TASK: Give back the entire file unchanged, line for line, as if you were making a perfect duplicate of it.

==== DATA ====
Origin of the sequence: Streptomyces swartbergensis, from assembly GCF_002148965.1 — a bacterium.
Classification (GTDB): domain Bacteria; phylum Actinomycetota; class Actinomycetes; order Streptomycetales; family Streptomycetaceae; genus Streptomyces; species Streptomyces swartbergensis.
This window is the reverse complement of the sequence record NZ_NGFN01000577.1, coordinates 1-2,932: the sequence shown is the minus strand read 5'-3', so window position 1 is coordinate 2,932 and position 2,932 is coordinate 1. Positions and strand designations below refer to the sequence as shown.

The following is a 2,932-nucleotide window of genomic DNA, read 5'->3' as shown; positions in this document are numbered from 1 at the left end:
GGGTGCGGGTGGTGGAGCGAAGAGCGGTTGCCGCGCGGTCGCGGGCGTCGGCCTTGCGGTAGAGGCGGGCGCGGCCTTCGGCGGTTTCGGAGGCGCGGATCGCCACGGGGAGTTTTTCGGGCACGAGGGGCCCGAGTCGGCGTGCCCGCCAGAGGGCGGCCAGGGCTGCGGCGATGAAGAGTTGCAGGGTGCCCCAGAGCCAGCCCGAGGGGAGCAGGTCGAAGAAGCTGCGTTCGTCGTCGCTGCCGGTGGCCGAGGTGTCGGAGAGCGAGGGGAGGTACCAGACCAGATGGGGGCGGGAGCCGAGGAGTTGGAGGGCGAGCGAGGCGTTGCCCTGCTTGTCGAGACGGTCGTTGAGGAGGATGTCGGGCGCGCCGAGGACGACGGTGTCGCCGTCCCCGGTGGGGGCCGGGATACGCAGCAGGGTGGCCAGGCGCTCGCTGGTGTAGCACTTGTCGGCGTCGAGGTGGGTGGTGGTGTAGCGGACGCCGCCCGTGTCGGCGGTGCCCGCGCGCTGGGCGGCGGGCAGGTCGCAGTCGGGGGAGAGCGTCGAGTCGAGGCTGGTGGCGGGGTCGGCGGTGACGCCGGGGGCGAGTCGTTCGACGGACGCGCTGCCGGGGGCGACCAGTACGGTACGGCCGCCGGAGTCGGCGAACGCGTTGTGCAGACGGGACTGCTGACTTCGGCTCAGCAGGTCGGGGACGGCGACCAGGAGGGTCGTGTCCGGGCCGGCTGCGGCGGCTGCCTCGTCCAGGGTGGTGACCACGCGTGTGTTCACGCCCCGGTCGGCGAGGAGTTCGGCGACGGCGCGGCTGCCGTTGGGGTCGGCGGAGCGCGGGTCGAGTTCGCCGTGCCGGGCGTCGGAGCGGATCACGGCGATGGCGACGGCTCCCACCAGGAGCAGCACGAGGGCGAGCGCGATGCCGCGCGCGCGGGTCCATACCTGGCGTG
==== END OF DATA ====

Origin of the sequence: Streptomyces swartbergensis, from assembly GCF_002148965.1 — a bacterium.
Classification (GTDB): domain Bacteria; phylum Actinomycetota; class Actinomycetes; order Streptomycetales; family Streptomycetaceae; genus Streptomyces; species Streptomyces swartbergensis.
This window is the reverse complement of the sequence record NZ_NGFN01000577.1, coordinates 1-2,932: the sequence shown is the minus strand read 5'-3', so window position 1 is coordinate 2,932 and position 2,932 is coordinate 1. Positions and strand designations below refer to the sequence as shown.

The following is a 2,932-nucleotide window of genomic DNA, read 5'->3' as shown; positions in this document are numbered from 1 at the left end:
GGGTGCGGGTGGTGGAGCGAAGAGCGGTTGCCGCGCGGTCGCGGGCGTCGGCCTTGCGGTAGAGGCGGGCGCGGCCTTCGGCGGTTTCGGAGGCGCGGATCGCCACGGGGAGTTTTTCGGGCACGAGGGGCCCGAGTCGGCGTGCCCGCCAGAGGGCGGCCAGGGCTGCGGCGATGAAGAGTTGCAGGGTGCCCCAGAGCCAGCCCGAGGGGAGCAGGTCGAAGAAGCTGCGTTCGTCGTCGCTGCCGGTGGCCGAGGTGTCGGAGAGCGAGGGGAGGTACCAGACCAGATGGGGGCGGGAGCCGAGGAGTTGGAGGGCGAGCGAGGCGTTGCCCTGCTTGTCGAGACGGTCGTTGAGGAGGATGTCGGGCGCGCCGAGGACGACGGTGTCGCCGTCCCCGGTGGGGGCCGGGATACGCAGCAGGGTGGCCAGGCGCTCGCTGGTGTAGCACTTGTCGGCGTCGAGGTGGGTGGTGGTGTAGCGGACGCCGCCCGTGTCGGCGGTGCCCGCGCGCTGGGCGGCGGGCAGGTCGCAGTCGGGGGAGAGCGTCGAGTCGAGGCTGGTGGCGGGGTCGGCGGTGACGCCGGGGGCGAGTCGTTCGACGGACGCGCTGCCGGGGGCGACCAGTACGGTACGGCCGCCGGAGTCGGCGAACGCGTTGTGCAGACGGGACTGCTGACTTCGGCTCAGCAGGTCGGGGACGGCGACCAGGAGGGTCGTGTCCGGGCCGGCTGCGGCGGCTGCCTCGTCCAGGGTGGTGACCACGCGTGTGTTCACGCCCCGGTCGGCGAGGAGTTCGGCGACGGCGCGGCTGCCGTTGGGGTCGGCGGAGCGCGGGTCGAGTTCGCCGTGCCGGGCGTCGGAGCGGATCACGGCGATGGCGACGGCTCCCACCAGGAGCAGCACGAGGGCGAGCGCGATGCCGCGCGCGCGGGTCCATACCTGGCGTG